They say that Africa, like the Phil Collins song, has the invisible touch: it affects all your senses, gets under your skin and leaves you a changed (wo-)man. Whether it’s the red dirt, the endless horizon, the wildlife that still roams free on land or in the sea, the fantastic waves or the primitive tribes, nowhere will you be touched more by all this than in the furthest South corner of the continent.

In the last year of my internships before graduating as a doctor, I was given the opportunity to work in a public hospital in Cape Town, one of the largest cities in South Africa. A country known for its beauty and its beasts: Nelson Mandela, the Kruger Park, apartheid, fantastic wine, Jeffrey’s Bay and great white sharks. Armed with my surfboard, a stethoscope and a mother Teresa-attitude I took off to explore this ‘forgotten’ continent.

Here I discovered a world of opposites: opposites that coexist, sometimes symbiotically intertwined, sometimes never touching. Everything feels like a rhetorical riddle, or as Shakespeare put it: nothing is either good or bad, but thinking makes it so. 

In a country where currently at least 50 % of the population is HIV positive, but anti-retroviral medicine and standard medical resources are scarce, my faith in the medical world was strongly challenged. Add to this that the existence of the virus was denied by numerous influential politicians as well as the local population for a very long time ( at the patient’s bedside you were only allowed to use the term RVD (Retroviral disease), not HIV) and violence, rape and poverty are common life occurrences, you can imagine my general belief in mankind was, well, slightly altered. 

Yet outside the hospital, a different world exists: with Table Mountain allowing for breathtaking views across the southern tip of the continent, the city centre booming with the hippest bars and nightclubs, great city beaches with solid surf, endless wine tasting opportunities and even a beach where you can see wild penguins, it’s hard not to fall in love with this city, or this country.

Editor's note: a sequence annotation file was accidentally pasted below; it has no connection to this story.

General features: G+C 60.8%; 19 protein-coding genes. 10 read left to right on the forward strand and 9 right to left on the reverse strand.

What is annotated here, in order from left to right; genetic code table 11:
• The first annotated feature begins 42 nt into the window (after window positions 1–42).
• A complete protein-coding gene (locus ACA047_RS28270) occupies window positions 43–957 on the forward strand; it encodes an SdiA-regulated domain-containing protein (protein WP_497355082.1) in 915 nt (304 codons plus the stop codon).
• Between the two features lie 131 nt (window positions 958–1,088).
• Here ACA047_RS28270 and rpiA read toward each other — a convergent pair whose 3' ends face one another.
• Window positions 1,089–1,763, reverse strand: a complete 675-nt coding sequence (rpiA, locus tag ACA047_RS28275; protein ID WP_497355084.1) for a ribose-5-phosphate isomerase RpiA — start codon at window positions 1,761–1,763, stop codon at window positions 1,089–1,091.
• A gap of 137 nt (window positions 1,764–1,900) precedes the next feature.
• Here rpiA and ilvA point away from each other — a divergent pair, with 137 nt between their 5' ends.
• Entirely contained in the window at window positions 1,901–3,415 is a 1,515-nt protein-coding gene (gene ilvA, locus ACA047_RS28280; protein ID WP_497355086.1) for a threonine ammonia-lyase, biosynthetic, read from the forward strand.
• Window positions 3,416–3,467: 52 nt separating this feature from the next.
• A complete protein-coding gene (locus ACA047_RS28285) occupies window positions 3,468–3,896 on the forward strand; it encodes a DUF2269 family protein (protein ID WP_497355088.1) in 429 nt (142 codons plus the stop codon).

As an intern, every morning I stepped out of my safe bubble of wealth to enter one of inequality, disease and misfortune, symbolized by entering the hospital via a former ‘separate entrance for blacks’. Finding emotional acceptance with this was particularly hard knowing that your efforts, no matter how big, will not change any of this anytime soon. Yet the Black South Africans carry themselves with such pride you sometimes forget how much they suffer. And they have the best remedy for every kind of hardship: music. Even at a busy ER, there is time for a communal gospel song to alleviate someone’s pain, that, as my former boss used to put it, ‘will always bring tears to your eyes’.

After weeks of hard work I took off- solo – on a surf road trip along the Western and Southern part of the country, surfing, camping and braai-ing ( the Afrikaanse word for BBQing) everywhere I went. Was I scared? Lots of times: having a close encounter with a great white shark that I was unaware of, seeing awful examples of road rage ( throwing a shaken Coke- bottle through someone’s window whilst they’re driving?!),  accidentally driving through a township and not daring to stop at a traffic light, finding a live snake outside of my tent, they are all experiences that got my heart rate up substantially. But,   not surprisingly, I found too much beauty to be affected by it. Seeing the big 5, being surrounded by a Huge pod of dolphins at Jeffrey’s Bay, meeting some of my closest friends and riding some crazy waves are some of the most amazing memories I have collected in this lifetime. 

Would I go back? It’s not a matter of if, but when.

Love Sarah